In this section is an important theorem which can be used to verify that d
(f,Ω,y)
≠0. This is significant
because when this is known, it follows from Theorem 11.3.4 that f^{−1}
(y)
≠∅. In other words there exists
x ∈ Ω such that f
(x)
= y.
Definition 11.4.1A bounded open set, Ω is symmetric if −Ω = Ω. Acontinuous function,f : Ω→ ℝ^{p}is odd if f
(− x)
= −f
(x)
.
Suppose Ω is symmetric and g ∈ C^{∞}
( -- p)
Ω;ℝ
is an odd map for which 0 is a regular value. Then the
chain rule implies Dg
(− x)
= Dg
(x)
and so d
(g,Ω,0)
must equal an odd integer because if x ∈ g^{−1}
(0)
, it
follows that −x∈ g^{−1}
(0)
also and since Dg
(− x)
= Dg
(x)
, it follows the overall contribution to the
degree from x and −x must be an even integer. Also 0 ∈ g^{−1}
(0)
and so the degree equals an
even integer added to sgn
(detDg (0 ))
, an odd integer, either −1 or 1. It seems reasonable to
expect that something like this would hold for an arbitrary continuous odd function defined on
symmetric Ω. In fact this is the case and this is next. The following lemma is the key result
used. This approach is due to Gromes [56]. See also Deimling [37] which is where I found this
argument.
The idea is to start with a smooth odd map and approximate it with a smooth odd map which also has
0 a regular value.
Lemma 11.4.2Let g ∈ C^{∞}
(Ω;ℝp )
be an odd map. Then for every ε > 0, there exists h∈ C^{∞}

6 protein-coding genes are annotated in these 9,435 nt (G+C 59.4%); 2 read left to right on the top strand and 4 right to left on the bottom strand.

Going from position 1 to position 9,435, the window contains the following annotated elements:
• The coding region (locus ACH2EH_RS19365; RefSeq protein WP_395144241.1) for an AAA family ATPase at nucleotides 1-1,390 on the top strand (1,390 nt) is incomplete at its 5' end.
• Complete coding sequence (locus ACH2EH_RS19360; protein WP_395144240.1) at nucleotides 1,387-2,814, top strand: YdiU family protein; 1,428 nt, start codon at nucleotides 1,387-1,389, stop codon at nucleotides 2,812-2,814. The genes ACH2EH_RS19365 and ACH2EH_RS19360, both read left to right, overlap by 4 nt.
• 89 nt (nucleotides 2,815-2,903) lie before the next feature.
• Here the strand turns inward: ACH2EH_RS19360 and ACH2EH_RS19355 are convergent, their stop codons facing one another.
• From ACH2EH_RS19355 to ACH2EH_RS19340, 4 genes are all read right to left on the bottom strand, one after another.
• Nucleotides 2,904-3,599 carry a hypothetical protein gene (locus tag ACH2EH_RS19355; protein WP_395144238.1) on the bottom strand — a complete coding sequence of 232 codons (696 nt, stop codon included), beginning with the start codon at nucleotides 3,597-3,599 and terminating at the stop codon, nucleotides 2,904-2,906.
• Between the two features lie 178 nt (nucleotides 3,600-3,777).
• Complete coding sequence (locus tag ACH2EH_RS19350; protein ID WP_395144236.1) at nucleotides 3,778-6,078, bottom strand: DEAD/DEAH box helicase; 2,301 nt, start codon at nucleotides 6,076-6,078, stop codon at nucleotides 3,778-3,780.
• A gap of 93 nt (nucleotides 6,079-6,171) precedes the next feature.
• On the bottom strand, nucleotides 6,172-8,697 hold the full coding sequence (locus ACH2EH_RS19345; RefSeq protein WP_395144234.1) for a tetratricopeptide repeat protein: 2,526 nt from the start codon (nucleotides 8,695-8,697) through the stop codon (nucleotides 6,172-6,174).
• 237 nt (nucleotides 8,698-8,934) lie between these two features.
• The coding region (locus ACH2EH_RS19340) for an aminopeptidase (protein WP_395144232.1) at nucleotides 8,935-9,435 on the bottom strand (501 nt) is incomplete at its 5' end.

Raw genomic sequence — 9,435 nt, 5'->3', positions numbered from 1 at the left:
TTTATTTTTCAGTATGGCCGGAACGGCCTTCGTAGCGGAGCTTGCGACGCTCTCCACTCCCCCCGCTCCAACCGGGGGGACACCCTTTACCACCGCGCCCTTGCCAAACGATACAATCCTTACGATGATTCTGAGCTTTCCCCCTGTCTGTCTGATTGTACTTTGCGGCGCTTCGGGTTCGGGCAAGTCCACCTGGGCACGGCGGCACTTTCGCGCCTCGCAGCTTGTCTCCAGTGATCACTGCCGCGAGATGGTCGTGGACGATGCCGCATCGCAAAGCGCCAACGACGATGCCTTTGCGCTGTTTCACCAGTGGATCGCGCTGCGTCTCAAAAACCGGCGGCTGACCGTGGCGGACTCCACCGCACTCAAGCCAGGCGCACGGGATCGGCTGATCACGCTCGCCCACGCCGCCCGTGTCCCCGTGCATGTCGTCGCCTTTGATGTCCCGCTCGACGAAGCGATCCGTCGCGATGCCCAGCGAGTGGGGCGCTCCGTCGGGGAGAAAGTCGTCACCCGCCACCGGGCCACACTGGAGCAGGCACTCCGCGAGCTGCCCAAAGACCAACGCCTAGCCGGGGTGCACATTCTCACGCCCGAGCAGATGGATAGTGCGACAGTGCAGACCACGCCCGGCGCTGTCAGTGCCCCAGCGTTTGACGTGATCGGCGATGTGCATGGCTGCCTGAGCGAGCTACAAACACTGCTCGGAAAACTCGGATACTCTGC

( Ω;ℝp )
such that h is also an odd map,
||h− g||
_{∞}< ε, and 0 is a regular value ofh.Here
Ω is a symmetric bounded open set. In addition, d
(g,Ω,0)
is an odd integer.
Proof:In this argument η > 0 will be a small positive number. Let h_{0}
(x)
= g
(x)
+ ηx where η is
chosen such that detDh_{0}
(0)
≠0. Note that h_{0} is odd and 0 is a value of h_{0} thanks to h_{0}
(0)
= 0. This has
taken care of 0. Now we need to take care of the other points. Let
∑p j 3 ∑0
h (x) ≡ h0 (x) − y xj, ≡ 0.
j=1 j=1
The y^{j} will each be small. Note that h
(0)
= 0 and det
(Dh (0))
= det
(Dh0 (0))
≠0. We want to choose
small y^{j},
∥ ∥
∥yj∥
< η in such a way that 0 is a regular value for h for each x≠0 such that x ∈ h^{−1}
(0)
.
Let
p p
Ωi ≡ {x ∈ Ω : xi ⁄= 0}, so ∪ j=1 Ωj = {x ∈ ℝ : x ⁄= 0}.
Let Ω_{0}≡
{0}
. Then the theorem will be proved if for each k ≤ p, there exist y^{i},
∥ ∥
∥yi∥
< η and 0 is a
regular value of
k
h (x) ≡ h (x )− ∑ yjx3for x ∈ ∪k Ω
k 0 j=1 j i=0 i
For k = 0 this is done. Suppose then that this holds for k − 1, k ≥ 1. Thus 0 is a regular value
for
k−∑ 1
hk−1(x) ≡ h0 (x) − yjx3j on ∪k− 1Ωi
j=1 i=0
What should y^{k} be? Keeping y^{1},
⋅⋅⋅
,y^{k−1}, it follows that if x_{k} = 0, h_{k}
(x)
= h_{k−1}
(x)
so for
x_{k}∈ Ω_{k},
∑k j3
hk (x ) ≡ h0(x)− y xj = 0
j=1
if and only if
∑k −1 j 3
h0-(x)−---j=1 y-xj = yk
x3k
So let y^{k} be a regular value of h_{k−1}
(x)
≡
h0(x)−∑kj−=11 yjx3j
x3k
on Ω_{k} and also
∥∥ k∥∥
y
< η. Then for such x, and
using the quotient rule,
Ω_{k}, then x_{k} = 0 and so, because of the power of 3 in
x_{k}^{3}, Dh_{k}
(x)
= Dh_{k−1}
(x )
which has nonzero determinant by induction. Thus for each k ≤ n, there is a
function h_{k}of the form described above, such that for x ∈∪_{j=1}^{k}Ω_{k}, with h_{k}
Proof:Let ψ_{n} be a mollifier which is symmetric, ψ
(− x)
= ψ
(x)
. Also recall that f is the restriction to
Ω of a continuous function, still denoted as f which is defined on all of ℝ^{p}. Let g be the odd part of this
function. That is,
1
g (x ) ≡- (f (x) − f (− x))
2
Since f is odd, g = f on Ω. Then
∫
gn(− x) ≡ g∗ ψn(− x) = Ω g(− x − y)ψn (y)dy
∫ ∫
= − g(x+ y )ψn(y)dy = − g(x− (− y ))ψn (− y)dy = − gn (x)
Ω Ω
Thus g_{n} is odd and is infinitely differentiable. Let 3δ = dist